How to Format a Seagate FreeAgent for a MacBook

MacBooks can use any model of FreeAgent drive once they're correctly formatted.
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Hard drives in Seagate's FreeAgent line -- except for the Go Pro for Mac and the Go for Mac -- ship with NTFS, a file system designed for Windows. Your MacBook can not read or write to a NTFS drive, so you will need to reformat it to a Mac-compatible file system. Formatting a drive will erase all its contents, so back up the drive first if you've already copied files to it on another computer.

Connect the FreeAgent to any open USB port on your MacBook.

Open the Apple menu and click "Go" and then "Utilities." Double-click "Disk Utility."

Select the FreeAgent drive and open the Partition tab. Open the "Volume Scheme" drop-down menu and change the setting from "Current" to "1 Partition."

Click "Options," select "GUID Partition Table" and press "OK."

Change the "Format" setting to "Mac OS Extended." Optionally, type a name for your disk in the "Name" text box.

Click "Apply" and then "Partition" to confirm that you want to erase the drive and reformat it. If Time Machine appears after the format, click "Cancel" unless you want to use the drive for system backups.

  • Some MacBooks do not provide enough power via USB to run a FreeAgent drive. If the disk doesn't turn on when you plug it in, you can buy either a powered USB hub or a Y splitter cable to connect the drive to two USB ports.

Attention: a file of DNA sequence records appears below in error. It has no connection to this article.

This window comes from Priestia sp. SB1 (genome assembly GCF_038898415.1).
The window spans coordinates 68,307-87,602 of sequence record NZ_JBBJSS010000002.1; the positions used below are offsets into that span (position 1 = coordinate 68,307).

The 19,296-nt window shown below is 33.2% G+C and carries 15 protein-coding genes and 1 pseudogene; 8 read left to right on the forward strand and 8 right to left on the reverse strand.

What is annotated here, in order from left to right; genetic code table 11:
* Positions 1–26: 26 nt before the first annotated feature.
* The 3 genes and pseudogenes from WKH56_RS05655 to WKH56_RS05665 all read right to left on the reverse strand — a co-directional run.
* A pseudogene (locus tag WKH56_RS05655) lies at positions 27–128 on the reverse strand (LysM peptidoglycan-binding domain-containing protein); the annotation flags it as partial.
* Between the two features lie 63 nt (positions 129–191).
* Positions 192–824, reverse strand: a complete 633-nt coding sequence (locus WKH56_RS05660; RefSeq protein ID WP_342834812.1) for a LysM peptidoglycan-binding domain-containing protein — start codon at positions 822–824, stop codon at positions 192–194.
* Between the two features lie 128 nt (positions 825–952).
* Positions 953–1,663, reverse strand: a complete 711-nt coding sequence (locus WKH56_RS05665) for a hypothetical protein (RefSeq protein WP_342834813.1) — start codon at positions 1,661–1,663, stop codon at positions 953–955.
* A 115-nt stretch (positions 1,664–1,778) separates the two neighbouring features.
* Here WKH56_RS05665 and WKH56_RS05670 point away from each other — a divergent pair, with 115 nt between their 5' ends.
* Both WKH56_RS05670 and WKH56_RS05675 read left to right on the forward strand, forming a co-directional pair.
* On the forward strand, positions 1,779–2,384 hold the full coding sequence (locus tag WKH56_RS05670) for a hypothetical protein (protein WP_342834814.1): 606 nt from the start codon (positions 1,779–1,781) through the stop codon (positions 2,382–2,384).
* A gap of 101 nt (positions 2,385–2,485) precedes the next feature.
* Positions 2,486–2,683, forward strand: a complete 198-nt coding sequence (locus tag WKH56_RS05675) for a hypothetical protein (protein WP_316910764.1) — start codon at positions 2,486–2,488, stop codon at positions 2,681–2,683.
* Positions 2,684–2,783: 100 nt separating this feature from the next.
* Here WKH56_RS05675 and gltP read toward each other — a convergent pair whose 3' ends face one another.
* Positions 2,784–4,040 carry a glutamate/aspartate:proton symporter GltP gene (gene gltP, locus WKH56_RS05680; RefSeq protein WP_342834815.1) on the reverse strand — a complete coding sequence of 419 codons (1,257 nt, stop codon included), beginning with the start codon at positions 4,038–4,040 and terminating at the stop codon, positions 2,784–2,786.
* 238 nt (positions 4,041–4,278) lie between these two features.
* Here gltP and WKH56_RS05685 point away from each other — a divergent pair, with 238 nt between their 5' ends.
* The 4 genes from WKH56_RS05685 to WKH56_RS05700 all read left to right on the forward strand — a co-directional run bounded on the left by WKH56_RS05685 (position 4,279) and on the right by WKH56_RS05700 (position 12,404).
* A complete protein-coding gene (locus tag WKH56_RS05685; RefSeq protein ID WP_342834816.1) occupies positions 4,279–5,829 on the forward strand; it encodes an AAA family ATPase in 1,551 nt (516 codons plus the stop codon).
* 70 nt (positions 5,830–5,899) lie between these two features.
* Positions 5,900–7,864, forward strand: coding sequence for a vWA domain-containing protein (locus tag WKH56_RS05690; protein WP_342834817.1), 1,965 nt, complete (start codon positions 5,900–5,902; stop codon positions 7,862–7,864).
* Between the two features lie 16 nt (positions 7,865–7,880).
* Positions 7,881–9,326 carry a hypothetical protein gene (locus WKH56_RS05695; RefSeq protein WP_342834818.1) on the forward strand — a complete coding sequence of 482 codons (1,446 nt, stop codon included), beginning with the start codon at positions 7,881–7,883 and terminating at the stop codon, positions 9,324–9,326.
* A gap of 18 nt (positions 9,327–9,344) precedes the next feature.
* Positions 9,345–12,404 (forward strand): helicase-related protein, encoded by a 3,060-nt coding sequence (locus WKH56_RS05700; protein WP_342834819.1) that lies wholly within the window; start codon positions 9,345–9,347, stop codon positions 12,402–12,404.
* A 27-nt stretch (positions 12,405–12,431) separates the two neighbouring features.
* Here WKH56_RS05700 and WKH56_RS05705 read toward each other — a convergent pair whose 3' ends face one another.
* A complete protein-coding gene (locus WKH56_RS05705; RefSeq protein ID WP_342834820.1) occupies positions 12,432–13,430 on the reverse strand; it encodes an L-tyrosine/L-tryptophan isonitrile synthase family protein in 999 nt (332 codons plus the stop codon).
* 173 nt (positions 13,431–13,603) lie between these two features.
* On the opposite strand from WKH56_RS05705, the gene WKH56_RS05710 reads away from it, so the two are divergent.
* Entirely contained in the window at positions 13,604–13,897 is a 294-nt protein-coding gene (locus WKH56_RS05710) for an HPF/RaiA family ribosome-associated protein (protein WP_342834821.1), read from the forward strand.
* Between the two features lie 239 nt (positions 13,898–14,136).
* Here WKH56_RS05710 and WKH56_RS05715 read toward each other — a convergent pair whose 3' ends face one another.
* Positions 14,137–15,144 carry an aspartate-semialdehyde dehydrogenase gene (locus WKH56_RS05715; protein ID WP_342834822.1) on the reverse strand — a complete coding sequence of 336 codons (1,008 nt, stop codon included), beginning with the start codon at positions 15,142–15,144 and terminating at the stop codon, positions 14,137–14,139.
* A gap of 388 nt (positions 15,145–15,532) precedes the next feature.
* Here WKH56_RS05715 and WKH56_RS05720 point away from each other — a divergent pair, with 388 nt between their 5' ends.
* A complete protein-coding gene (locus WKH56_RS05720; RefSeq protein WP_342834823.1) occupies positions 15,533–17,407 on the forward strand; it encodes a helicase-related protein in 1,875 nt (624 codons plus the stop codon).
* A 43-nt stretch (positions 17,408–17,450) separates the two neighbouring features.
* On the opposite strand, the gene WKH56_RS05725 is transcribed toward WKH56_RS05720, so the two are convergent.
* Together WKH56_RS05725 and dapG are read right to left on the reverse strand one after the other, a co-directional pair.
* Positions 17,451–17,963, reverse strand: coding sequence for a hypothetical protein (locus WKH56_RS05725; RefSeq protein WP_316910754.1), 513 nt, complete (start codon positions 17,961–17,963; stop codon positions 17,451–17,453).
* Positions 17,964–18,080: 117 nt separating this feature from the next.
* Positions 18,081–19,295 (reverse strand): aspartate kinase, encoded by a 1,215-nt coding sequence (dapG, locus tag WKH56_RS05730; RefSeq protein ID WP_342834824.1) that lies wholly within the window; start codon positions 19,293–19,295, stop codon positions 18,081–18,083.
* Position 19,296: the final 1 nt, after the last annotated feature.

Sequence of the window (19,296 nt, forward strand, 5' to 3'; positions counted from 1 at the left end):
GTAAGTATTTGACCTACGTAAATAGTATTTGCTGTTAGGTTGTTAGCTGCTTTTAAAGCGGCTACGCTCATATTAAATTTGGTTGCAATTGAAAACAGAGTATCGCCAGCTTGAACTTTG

• Information in this article applies to Mac OS 10.5 and newer. It may vary with other versions of the operating system.
  • If you have a FreeAgent GoFlex or Seagate Backup Plus drive, you don't need to reformat the disk before copying files to it -- these drives work on both Windows and Mac, as long as you install the included software.
  • If the process fails on Mac OS 10.5 or 10.6, dismount all DMG files before starting. If it still doesn't work, try using the version of Disk Utility on your system install disc instead. Insert the disc, reboot while holding "Option" and pick "OS X Install Disk."

Aaron Parson has been writing about electronics, software and games since 2006, contributing to several technology websites and working with NewsHour Productions. Parson holds a Bachelor of Arts from The Evergreen State College in Olympia, Wash.